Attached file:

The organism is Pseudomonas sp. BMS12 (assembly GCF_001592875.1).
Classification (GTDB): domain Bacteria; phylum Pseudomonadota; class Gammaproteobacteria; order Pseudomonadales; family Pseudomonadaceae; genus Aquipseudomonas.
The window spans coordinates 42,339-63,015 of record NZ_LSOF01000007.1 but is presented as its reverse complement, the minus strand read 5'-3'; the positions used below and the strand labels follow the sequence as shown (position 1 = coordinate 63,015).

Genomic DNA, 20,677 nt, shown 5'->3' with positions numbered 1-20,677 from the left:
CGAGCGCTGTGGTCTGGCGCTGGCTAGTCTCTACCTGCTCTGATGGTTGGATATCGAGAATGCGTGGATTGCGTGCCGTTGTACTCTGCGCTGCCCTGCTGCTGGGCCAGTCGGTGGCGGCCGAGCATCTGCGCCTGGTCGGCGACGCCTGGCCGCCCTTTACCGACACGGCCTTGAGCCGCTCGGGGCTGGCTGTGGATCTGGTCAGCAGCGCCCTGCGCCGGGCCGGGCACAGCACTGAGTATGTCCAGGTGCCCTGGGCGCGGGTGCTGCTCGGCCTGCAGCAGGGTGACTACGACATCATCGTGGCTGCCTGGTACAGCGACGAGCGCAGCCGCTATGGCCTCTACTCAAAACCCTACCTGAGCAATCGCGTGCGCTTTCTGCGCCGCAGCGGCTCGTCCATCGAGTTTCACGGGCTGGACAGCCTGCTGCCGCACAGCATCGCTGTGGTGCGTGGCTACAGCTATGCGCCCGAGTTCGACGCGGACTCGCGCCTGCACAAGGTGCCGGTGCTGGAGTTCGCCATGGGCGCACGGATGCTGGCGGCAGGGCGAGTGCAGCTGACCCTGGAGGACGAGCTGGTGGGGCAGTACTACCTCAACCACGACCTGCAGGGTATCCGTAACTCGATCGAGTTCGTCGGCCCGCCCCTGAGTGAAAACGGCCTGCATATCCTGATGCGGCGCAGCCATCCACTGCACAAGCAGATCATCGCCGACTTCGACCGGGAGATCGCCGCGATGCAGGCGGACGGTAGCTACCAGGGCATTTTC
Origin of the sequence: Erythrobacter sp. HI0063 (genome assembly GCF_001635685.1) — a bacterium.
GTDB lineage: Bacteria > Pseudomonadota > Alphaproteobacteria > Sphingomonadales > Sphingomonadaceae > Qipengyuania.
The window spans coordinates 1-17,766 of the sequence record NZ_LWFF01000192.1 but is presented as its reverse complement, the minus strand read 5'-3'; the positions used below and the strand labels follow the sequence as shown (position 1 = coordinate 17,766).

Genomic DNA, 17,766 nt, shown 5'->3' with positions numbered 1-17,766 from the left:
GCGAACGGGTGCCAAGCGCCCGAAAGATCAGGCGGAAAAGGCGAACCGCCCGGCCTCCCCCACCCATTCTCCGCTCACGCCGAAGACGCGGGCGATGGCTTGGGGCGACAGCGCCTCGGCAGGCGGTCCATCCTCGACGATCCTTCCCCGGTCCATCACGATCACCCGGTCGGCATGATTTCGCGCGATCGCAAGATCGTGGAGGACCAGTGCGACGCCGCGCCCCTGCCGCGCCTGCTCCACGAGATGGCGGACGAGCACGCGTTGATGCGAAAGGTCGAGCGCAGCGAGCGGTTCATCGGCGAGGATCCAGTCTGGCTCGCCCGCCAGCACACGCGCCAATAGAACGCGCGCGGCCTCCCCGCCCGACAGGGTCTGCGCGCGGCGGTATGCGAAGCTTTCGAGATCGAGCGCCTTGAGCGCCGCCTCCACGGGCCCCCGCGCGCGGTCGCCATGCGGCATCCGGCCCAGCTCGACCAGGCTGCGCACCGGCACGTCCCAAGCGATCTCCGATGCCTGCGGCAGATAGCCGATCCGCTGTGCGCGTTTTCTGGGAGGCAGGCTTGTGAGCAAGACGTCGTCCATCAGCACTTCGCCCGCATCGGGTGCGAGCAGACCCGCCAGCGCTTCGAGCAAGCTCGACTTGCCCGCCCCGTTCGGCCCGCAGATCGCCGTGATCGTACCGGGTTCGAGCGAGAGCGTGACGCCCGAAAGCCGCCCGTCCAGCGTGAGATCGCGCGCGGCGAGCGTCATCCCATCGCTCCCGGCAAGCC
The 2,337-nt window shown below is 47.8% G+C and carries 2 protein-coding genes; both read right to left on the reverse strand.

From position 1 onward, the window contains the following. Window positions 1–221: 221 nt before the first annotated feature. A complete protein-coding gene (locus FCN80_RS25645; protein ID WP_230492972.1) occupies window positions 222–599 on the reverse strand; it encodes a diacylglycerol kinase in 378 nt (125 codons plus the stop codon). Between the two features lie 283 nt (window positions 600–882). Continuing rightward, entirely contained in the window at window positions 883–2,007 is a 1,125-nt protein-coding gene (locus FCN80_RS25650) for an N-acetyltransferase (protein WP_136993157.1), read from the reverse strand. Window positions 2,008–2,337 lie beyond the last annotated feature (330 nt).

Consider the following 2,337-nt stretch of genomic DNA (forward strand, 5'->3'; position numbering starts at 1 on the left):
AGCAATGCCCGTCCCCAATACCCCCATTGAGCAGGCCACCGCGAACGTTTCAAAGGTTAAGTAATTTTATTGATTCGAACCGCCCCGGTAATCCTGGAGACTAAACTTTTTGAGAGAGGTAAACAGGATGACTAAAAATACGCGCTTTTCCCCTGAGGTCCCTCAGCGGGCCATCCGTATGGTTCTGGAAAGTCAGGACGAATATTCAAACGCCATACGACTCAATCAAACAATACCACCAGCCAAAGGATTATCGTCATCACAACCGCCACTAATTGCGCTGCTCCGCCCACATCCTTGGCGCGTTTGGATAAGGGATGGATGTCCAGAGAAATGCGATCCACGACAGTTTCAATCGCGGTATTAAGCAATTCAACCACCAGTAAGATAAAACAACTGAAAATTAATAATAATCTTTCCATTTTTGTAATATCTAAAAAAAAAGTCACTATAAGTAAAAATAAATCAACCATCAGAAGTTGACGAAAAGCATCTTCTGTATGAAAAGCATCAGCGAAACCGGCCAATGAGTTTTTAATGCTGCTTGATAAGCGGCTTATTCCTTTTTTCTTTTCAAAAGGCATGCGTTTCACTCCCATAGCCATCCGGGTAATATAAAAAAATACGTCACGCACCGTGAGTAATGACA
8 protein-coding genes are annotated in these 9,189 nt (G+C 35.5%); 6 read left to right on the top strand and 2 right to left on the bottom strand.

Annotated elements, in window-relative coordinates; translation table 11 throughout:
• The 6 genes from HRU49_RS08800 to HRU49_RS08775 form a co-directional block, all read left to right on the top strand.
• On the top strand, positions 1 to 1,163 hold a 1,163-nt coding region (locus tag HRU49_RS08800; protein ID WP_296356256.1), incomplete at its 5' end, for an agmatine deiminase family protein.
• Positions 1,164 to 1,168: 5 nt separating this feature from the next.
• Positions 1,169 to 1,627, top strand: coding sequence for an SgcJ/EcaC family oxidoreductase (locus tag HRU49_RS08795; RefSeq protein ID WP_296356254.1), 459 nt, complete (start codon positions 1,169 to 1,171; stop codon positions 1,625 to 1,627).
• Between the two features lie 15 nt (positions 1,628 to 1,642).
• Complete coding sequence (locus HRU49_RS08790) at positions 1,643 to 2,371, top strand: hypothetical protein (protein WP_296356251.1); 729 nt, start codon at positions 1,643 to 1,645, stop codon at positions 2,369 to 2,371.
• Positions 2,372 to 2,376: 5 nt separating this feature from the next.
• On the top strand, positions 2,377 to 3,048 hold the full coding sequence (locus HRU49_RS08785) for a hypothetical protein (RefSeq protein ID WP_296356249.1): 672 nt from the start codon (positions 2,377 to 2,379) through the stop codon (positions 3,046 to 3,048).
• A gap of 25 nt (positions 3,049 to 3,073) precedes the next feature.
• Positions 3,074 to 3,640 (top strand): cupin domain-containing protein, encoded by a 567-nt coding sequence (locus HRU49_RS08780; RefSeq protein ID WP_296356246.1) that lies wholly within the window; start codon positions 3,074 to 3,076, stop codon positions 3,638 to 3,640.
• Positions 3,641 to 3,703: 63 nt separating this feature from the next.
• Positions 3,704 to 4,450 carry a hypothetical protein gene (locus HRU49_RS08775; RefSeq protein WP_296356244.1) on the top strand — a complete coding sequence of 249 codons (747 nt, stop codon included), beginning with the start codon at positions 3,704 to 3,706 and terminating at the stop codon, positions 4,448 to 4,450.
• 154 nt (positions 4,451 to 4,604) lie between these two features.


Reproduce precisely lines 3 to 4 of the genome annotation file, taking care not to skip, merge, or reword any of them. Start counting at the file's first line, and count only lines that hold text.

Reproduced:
The window spans coordinates 42,339-63,015 of record NZ_LSOF01000007.1 but is presented as its reverse complement, the minus strand read 5'-3'; the positions used below and the strand labels follow the sequence as shown (position 1 = coordinate 63,015).

Genomic DNA, 20,677 nt, shown 5'->3' with positions numbered 1-20,677 from the left: